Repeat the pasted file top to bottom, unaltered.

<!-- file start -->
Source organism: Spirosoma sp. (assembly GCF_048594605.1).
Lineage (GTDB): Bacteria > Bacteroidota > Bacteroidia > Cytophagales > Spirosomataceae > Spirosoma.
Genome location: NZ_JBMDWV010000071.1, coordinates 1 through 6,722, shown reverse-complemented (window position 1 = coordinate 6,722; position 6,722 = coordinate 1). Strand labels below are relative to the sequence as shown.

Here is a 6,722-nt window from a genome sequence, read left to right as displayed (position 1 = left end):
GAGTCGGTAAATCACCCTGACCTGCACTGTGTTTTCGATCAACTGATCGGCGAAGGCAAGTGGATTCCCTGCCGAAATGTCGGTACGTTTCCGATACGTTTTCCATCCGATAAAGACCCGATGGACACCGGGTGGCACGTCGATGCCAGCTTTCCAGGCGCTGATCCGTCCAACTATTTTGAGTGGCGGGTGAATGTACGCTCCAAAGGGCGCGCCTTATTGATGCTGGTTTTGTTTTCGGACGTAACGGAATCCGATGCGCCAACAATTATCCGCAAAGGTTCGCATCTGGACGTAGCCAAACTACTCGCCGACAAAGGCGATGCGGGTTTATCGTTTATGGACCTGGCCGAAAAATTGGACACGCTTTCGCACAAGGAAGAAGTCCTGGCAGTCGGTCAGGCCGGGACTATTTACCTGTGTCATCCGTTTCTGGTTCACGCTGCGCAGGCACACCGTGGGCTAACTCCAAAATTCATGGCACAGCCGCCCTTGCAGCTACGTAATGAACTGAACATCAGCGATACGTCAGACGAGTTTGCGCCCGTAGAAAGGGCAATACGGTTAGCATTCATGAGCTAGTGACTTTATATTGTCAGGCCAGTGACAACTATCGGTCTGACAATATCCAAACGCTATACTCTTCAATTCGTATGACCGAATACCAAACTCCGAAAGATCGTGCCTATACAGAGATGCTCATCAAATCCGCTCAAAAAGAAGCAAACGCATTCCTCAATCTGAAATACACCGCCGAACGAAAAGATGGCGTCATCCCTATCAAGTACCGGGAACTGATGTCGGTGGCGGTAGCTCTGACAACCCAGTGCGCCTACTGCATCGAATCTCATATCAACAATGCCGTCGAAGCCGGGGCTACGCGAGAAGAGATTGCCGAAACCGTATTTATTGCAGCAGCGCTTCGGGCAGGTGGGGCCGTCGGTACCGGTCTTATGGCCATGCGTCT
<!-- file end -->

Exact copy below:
Source organism: Spirosoma sp. (assembly GCF_048594605.1).
Lineage (GTDB): Bacteria > Bacteroidota > Bacteroidia > Cytophagales > Spirosomataceae > Spirosoma.
Genome location: NZ_JBMDWV010000071.1, coordinates 1 through 6,722, shown reverse-complemented (window position 1 = coordinate 6,722; position 6,722 = coordinate 1). Strand labels below are relative to the sequence as shown.

Here is a 6,722-nt window from a genome sequence, read left to right as displayed (position 1 = left end):
GAGTCGGTAAATCACCCTGACCTGCACTGTGTTTTCGATCAACTGATCGGCGAAGGCAAGTGGATTCCCTGCCGAAATGTCGGTACGTTTCCGATACGTTTTCCATCCGATAAAGACCCGATGGACACCGGGTGGCACGTCGATGCCAGCTTTCCAGGCGCTGATCCGTCCAACTATTTTGAGTGGCGGGTGAATGTACGCTCCAAAGGGCGCGCCTTATTGATGCTGGTTTTGTTTTCGGACGTAACGGAATCCGATGCGCCAACAATTATCCGCAAAGGTTCGCATCTGGACGTAGCCAAACTACTCGCCGACAAAGGCGATGCGGGTTTATCGTTTATGGACCTGGCCGAAAAATTGGACACGCTTTCGCACAAGGAAGAAGTCCTGGCAGTCGGTCAGGCCGGGACTATTTACCTGTGTCATCCGTTTCTGGTTCACGCTGCGCAGGCACACCGTGGGCTAACTCCAAAATTCATGGCACAGCCGCCCTTGCAGCTACGTAATGAACTGAACATCAGCGATACGTCAGACGAGTTTGCGCCCGTAGAAAGGGCAATACGGTTAGCATTCATGAGCTAGTGACTTTATATTGTCAGGCCAGTGACAACTATCGGTCTGACAATATCCAAACGCTATACTCTTCAATTCGTATGACCGAATACCAAACTCCGAAAGATCGTGCCTATACAGAGATGCTCATCAAATCCGCTCAAAAAGAAGCAAACGCATTCCTCAATCTGAAATACACCGCCGAACGAAAAGATGGCGTCATCCCTATCAAGTACCGGGAACTGATGTCGGTGGCGGTAGCTCTGACAACCCAGTGCGCCTACTGCATCGAATCTCATATCAACAATGCCGTCGAAGCCGGGGCTACGCGAGAAGAGATTGCCGAAACCGTATTTATTGCAGCAGCGCTTCGGGCAGGTGGGGCCGTCGGTACCGGTCTTATGGCCATGCGTCT